Romans 9:11


Saturday, 17 August 2013

…(for the children not yet being born, nor having done any good or evil, that the purpose of God according to election might stand, not of works but of Him who calls), Romans 9:11

Without jumping ahead to verse 12 (to which this verse is pointing), we can still discern several key concepts. There were two children, twins, in the womb of Rebekah – Jacob and Esau. They were physically formed and fashioned by God before they were born, and God knew how this would affect their development as people (see Jeremiah 1:5, for example). Their physical development will have a bearing on their character as much as their upbringing after their birth does. Therefore, God’s purposes will be revealed even through these things. A description of the two is found in Genesis 25:24-28 –

“So when her days were fulfilled for her to give birth, indeed there were twins in her womb. And the first came out red. He was like a hairy garment all over; so they called his name Esau. Afterward his brother came out, and his hand took hold of Esau’s heel; so his name was called Jacob. Isaac was sixty years old when she bore them. So the boys grew. And Esau was a skillful hunter, a man of the field; but Jacob was a mild man, dwelling in tents. And Isaac loved Esau because he ate of his game, but Rebekah loved Jacob.”

These two children, before they had “done any good or evil,” were known to God. Their physical traits were fashioned by Him and these physical traits certainly were translated into their demeanor as well, Esau being a hunter and Jacob being mild and dwelling in tents. However, while in the womb, these traits hadn’t yet been a part of their development as post-birth humans. They had done nothing to merit the bestowing of physical traits which would shape them.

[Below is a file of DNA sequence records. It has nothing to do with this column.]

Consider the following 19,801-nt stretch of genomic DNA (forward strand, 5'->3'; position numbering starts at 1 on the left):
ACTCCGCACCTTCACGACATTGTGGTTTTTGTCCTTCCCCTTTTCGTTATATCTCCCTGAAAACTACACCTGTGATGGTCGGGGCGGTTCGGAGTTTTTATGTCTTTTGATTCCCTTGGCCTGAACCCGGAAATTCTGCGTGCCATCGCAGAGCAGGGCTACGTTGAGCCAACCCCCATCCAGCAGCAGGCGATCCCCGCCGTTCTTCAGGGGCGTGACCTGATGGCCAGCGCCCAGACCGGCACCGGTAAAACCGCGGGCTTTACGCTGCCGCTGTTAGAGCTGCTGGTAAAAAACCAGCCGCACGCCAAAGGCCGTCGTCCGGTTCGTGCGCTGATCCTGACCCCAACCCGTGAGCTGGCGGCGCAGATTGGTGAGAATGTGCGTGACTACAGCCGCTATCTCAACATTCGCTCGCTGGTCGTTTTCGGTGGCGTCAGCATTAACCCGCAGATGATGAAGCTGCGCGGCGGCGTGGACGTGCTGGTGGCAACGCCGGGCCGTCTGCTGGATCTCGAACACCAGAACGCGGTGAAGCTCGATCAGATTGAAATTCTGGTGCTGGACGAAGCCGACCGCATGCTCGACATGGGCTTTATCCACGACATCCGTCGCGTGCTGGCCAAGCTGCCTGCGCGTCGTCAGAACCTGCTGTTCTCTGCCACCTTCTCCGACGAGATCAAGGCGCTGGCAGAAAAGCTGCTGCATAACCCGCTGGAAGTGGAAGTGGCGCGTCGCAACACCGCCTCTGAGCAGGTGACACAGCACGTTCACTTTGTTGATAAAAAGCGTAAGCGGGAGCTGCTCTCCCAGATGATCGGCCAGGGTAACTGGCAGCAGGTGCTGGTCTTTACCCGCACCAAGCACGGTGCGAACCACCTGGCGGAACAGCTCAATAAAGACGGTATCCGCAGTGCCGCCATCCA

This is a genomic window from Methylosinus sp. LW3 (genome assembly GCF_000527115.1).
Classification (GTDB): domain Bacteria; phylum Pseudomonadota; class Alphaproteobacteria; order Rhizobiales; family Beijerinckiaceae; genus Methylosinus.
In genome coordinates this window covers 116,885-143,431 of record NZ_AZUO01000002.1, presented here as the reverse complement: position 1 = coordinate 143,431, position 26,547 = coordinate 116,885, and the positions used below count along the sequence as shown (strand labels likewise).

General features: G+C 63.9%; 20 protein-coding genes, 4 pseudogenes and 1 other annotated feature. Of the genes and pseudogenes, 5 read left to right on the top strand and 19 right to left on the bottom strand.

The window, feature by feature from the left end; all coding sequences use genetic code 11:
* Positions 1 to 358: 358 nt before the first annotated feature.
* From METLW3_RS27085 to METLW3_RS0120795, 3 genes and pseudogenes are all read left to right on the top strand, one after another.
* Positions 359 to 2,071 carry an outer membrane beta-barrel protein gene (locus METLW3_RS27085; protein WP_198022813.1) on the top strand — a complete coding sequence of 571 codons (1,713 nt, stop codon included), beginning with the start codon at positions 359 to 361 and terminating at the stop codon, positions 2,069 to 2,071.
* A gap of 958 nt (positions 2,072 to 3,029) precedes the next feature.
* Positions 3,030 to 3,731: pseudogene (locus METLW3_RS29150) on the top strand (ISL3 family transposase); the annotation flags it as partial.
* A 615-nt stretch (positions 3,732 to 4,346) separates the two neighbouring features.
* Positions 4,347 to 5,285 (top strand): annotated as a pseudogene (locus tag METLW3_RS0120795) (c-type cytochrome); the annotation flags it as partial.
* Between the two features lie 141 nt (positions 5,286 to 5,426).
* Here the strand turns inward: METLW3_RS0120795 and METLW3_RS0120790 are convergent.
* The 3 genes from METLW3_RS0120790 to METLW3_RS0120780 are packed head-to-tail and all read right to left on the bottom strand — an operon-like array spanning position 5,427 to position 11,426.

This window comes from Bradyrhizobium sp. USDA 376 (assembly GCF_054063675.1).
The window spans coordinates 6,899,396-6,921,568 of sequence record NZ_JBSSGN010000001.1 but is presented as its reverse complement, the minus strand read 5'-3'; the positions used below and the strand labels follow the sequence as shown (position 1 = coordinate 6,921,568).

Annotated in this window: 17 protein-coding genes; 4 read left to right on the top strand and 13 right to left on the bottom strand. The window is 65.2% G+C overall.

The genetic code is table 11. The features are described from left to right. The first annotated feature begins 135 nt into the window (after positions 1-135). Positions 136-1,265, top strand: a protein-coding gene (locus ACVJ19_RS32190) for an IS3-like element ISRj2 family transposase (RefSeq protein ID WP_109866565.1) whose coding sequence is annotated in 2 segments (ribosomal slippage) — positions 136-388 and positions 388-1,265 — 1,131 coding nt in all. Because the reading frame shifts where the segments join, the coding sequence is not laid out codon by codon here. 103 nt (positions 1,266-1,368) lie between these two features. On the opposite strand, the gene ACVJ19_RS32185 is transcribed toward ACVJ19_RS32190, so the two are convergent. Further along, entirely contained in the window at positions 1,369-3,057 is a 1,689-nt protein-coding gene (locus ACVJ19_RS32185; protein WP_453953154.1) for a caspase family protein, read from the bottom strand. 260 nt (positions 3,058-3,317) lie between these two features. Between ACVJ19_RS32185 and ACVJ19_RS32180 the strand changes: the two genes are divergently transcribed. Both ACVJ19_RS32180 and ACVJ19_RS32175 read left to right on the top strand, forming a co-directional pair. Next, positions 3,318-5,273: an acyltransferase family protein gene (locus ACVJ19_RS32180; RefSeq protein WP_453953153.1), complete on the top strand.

In fact, they had done nothing at all to merit anything. Where they were born, when they were born, to whom they were born, etc. were all solely at the will and predetermined choice of God. Every aspect of who they were or would be came by the foreknowledge of God “that the purpose of God according to election might stand.”

This is an immensely important concept for all people, not just Jacob and Esau. We have no right to call into question God’s sovereign choices. We are bestowed life, time, and place according to His will. Paul will use this logic later in chapter 9 to explain to each of us that what God wills is right, whether we like it or not. Whether Esau liked or didn’t like being born with hypertrichosis is irrelevant; he was. God made the choice and he came out like a hairy red garment.

The reason for his birth in this manner is long and detailed, but it points directly to the work of Christ. God was using these two boys’ physical attributes (which would lead to their lifelong development and demeanor) to demonstrate spiritual truths and also to develop pictures of the coming Messiah. These things were purposed by God and His election firmly established His will in the plan of redemption. And because they occurred prior to any volitional choices of Jacob and Esau, they were “not of works, but of Him who calls.”

Every aspect of who these two were or would be was determined by God from before the creation of the world. How do we know this? Because Jacob leads directly to Jesus, being His ancestor. And speaking of Jesus in Revelation 13:8 it says that He is “the Lamb slain from the foundation of the world.” Before the world was created, Jesus’ death was predetermined. If this is so, then everything leading to that death was also predetermined. Any minute diversion – whether in the animate or even the inanimate creation could change all of history. Therefore, all things were known from eternity past by God.